“It is important to establish that a circular economy model contributes to achieving sustainability, where the latter is about avoiding overusing or depleting natural resources in order to maintain a healthy and naturally vibrant ecosystem.
“We need to think about the air we breathe, the water we drink, the soil we use to grow our food and the energy we consume. All of these are or will be over-utilised by using a linear economic and business model of extracting, manufacturing, consuming, and then disposing of waste in landfills or the oceans. It is time to think about a more sustainable economic and business growth model that takes into consideration natural capital and the planet’s scarce resources.”
“A sustainable business is one that includes in its mission a commitment to achieve an overall strategy that produces a product or service which minimises the negative impact on society and the environment. The point is to contribute to avoiding the depletion of natural resources and produce environmentally friendly products and services.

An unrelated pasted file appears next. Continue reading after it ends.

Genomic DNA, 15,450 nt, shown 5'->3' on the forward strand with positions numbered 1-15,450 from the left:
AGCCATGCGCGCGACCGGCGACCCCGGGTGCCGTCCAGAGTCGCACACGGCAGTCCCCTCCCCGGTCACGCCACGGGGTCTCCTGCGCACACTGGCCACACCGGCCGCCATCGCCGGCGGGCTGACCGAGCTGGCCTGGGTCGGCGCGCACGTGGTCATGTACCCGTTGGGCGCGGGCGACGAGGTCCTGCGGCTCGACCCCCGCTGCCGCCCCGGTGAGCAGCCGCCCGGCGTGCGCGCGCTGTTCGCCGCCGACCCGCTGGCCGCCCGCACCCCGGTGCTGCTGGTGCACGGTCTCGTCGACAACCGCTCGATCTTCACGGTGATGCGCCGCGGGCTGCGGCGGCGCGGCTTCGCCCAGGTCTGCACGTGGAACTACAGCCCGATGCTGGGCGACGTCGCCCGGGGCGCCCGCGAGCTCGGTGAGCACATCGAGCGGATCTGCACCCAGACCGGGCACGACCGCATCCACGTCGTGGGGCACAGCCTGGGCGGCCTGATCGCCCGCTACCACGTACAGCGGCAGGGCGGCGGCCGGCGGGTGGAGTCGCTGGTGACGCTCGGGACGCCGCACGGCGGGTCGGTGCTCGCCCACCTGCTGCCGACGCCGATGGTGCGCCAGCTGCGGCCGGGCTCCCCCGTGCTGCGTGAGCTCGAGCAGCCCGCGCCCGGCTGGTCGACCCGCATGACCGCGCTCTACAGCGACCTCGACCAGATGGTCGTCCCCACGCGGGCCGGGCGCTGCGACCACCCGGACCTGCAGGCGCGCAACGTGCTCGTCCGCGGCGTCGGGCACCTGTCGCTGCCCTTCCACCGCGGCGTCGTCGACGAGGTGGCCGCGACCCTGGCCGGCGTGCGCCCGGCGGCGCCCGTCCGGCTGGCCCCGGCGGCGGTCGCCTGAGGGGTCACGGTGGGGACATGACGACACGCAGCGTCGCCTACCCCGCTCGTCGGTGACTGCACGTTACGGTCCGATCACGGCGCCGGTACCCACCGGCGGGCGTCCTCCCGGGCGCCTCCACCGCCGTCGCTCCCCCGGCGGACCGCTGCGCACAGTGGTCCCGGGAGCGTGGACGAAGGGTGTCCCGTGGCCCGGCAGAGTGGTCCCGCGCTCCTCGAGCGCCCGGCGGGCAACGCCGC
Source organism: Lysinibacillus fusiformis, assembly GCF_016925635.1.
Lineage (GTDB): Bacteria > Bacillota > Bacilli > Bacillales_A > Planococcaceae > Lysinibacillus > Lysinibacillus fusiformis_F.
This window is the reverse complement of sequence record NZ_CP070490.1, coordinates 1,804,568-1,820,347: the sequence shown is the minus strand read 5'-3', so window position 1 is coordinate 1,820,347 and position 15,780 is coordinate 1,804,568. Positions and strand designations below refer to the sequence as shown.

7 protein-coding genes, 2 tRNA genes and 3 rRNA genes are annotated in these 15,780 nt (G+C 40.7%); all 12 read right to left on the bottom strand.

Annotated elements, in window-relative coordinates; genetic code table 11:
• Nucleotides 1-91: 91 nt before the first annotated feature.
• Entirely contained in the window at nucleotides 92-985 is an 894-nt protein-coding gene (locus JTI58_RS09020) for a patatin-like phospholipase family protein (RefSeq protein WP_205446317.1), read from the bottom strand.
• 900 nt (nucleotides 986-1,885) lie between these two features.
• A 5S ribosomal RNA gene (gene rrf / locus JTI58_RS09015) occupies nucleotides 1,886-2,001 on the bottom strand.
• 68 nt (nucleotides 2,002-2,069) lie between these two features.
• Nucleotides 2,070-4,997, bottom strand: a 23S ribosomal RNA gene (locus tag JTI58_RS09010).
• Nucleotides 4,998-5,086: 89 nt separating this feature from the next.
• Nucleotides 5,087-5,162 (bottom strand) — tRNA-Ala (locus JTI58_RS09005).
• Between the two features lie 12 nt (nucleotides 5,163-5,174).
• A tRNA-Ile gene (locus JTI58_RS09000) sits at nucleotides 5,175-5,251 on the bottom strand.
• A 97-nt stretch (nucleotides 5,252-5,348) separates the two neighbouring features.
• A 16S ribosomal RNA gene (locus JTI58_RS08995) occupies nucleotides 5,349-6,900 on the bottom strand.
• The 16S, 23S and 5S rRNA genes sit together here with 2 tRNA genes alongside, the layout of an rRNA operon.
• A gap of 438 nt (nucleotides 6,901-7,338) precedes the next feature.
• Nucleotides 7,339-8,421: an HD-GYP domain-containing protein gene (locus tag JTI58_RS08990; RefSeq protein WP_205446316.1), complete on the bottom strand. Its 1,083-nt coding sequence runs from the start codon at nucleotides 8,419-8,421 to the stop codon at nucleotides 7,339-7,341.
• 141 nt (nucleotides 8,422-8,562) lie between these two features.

“We can differentiate between a sustainable and a non-sustainable business through their impact on society and the environment. The more positive the impact is, the more sustainable the business is considered and perceived.
“There are tensions implicit in our implementation of these concepts, when procuring locally isn’t consistent with resource efficiency, or when buying a supply that is more sustainable or green may involve a long journey. In order to deal with such tensions, it is important that all businesses in the supply chain subscribe to the concept of a sustainable business model, as this will help identify the suppliers with the most sustainable solutions locally or internationally. Once the concept of sustainable business is part of the supply chain and the value chain, it then becomes the norm for business practices and conduct.